Expert Music Career Advice For DIY Musicians
4 Times You Shouldn't Take the Gig
The Number One Mistake Bands Make Right After Booking a Gig
The Ultimate EQ Cheat Sheet for Every Common Instrument
15 Reality Checks Young Artists Need to Hear

6 Mistakes Musicians Make When Contacting the Media

Image via Shutterstock

Getting publicity as an emerging artist isn't always an easy task. Thousands of others artists are vying for the media's attention in order to get their music heard by the masses. Journalists and bloggers are inundated with pitches from artists and publicists every day. It's hard to break through, and many artists make mistakes when contacting the media. Here are six of the most common mistakes to avoid.

Here's the 4-Step Publicity Timeline You Need for Your Album Campaign, Crafted by a Publicist

Image via Shutterstock

The timeline for publicity, which now includes parsing out digital content that supports an album release, is more malleable than ever, especially in 2016. It used to be three to four months of setup time for long-lead outlets, and a shorter time frame for short leads. Pre-album press leads into the cycle, which leads into tour press, which leads into the wrap-up, and "out of the box" falls somewhere in between or even after the campaign closes.

But now, in the era of leaks and the ever-growing digital space, publicists and bands can play with the timeline and accept a much more flexible range of dates for parsing out content, delivering music for review, consideration, and more.

You also have to think in terms of a full album cycle, which goes beyond the first month or two after release date. You have to keep fickle fans interested for a long time, and there's a decent template you can employ (and amend) for doing just that. It involves creation of content, since content is king.

Granted, you may not have the budget or resources at first, but you'll get there. If not, you'll just have to get super creative. Luckily for you, you're a musician, and creativity is in your DNA.

5 Common Questions From Bands About Music PR, Answered by a Publicist

Image via shutterstock.com

If you're running your own music PR campaign, you're bound to have some questions before getting started. It can be both overwhelming and confusing to figure out where to start and what exactly needs to be done. To help shed some light on the process, here are answers to five of the most common questions I get from bands.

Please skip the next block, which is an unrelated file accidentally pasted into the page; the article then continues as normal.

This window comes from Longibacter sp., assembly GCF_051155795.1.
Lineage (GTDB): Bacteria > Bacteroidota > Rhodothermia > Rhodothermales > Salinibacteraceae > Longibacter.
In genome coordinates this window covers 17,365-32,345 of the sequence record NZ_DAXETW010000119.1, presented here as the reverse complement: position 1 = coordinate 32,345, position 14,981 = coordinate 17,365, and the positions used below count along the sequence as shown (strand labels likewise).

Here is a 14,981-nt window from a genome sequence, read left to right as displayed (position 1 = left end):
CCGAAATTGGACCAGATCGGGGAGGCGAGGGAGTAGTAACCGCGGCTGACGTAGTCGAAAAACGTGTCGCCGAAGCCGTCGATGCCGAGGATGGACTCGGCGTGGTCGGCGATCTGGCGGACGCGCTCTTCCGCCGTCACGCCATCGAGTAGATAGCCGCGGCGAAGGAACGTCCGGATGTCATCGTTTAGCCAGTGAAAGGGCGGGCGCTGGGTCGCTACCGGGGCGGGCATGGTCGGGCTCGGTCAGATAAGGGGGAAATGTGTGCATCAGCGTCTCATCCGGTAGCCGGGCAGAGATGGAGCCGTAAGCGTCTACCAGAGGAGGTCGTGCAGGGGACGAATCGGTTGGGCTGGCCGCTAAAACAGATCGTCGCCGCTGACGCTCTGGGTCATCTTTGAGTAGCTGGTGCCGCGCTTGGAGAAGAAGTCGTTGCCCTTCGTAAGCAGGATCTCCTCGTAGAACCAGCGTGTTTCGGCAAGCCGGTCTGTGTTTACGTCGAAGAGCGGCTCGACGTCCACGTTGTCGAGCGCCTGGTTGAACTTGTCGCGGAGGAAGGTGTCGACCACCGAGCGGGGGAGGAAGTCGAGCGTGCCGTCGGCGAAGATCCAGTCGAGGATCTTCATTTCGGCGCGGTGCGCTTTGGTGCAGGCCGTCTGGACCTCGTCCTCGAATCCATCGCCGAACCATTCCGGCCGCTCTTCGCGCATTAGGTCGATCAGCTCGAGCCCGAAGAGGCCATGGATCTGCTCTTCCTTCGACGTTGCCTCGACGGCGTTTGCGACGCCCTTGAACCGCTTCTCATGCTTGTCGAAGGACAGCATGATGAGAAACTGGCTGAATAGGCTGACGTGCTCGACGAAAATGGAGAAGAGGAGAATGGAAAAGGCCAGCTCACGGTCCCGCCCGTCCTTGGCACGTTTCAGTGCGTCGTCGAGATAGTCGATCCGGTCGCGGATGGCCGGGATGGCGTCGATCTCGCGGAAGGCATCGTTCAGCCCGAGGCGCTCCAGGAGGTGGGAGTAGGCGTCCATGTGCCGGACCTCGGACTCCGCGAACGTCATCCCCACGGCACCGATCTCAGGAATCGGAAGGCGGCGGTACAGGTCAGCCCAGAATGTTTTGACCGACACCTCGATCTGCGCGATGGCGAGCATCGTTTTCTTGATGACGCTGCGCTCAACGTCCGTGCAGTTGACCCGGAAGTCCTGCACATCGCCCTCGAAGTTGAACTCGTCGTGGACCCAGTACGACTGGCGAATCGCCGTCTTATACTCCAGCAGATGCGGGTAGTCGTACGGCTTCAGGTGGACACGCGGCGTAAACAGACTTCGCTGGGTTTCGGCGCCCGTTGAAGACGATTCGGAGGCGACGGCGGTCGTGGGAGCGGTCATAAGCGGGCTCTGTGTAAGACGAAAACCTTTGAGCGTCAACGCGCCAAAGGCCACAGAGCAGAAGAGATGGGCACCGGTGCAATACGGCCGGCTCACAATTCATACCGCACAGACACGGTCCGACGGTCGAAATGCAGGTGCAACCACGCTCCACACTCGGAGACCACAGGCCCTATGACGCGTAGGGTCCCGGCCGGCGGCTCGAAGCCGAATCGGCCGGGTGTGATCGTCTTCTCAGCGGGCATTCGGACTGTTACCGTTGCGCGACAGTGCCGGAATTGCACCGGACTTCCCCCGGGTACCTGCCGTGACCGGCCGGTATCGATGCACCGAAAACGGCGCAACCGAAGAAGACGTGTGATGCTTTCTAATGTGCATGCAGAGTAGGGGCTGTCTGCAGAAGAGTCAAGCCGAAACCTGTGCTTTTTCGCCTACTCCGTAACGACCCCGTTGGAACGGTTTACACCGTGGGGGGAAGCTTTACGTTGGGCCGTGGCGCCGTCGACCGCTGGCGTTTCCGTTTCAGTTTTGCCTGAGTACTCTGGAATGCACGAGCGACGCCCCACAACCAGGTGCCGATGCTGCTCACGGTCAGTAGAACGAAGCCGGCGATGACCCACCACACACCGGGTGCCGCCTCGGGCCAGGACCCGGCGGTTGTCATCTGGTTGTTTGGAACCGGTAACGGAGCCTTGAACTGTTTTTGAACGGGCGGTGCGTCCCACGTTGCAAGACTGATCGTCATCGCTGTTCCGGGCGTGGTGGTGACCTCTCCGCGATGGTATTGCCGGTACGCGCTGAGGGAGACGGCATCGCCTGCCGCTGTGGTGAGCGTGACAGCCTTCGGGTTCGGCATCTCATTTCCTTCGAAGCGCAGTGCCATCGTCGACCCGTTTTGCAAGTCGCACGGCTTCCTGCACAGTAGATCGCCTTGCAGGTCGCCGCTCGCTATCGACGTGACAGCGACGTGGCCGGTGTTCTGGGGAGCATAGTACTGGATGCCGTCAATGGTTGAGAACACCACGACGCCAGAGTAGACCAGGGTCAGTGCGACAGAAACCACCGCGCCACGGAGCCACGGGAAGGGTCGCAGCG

4 Ways to Build Relationships With the Media

Image via shutterstock.com

When it comes to getting publicity, the old saying, "It's not what you know, but who you know" is true. Good media relationships are essential to running a good PR campaign. You're more likely to get interviews and features if you have good media relationships before you start a campaign. One of the benefits of hiring a publicist is that they have strong media relationships that have developed over time. As an emerging artist, though, you may not be able to afford a publicist yet – but that doesn't mean you can't build your own media relationships. Here are four tips to do just that.

Here's What a PR Checklist Looks Like for Established vs. Developing Bands (From a Music Publicist)

Photo via Wikimedia Commons

PR campaigns for established bands are obviously different, by nature, than PR campaigns for developing bands. Boiled down to base parts, bands with history have very different press kits, needs, and unique goals moving forward at specific stages in their careers. Bands that are just starting out and are launching their first PR campaigns don't need to do much surveying of the landscape, nor do they need to spend a lot of time deciding what to do and what not to do; at this point, everything is and should be doable. Translation: Developing bands are not usually in the position to decline press opportunities or get precious about things.

Here's a basic rundown of a PR checklist for an established band vs. the checklist for a developing band. Since you probably fall into the latter, this will break down how things work.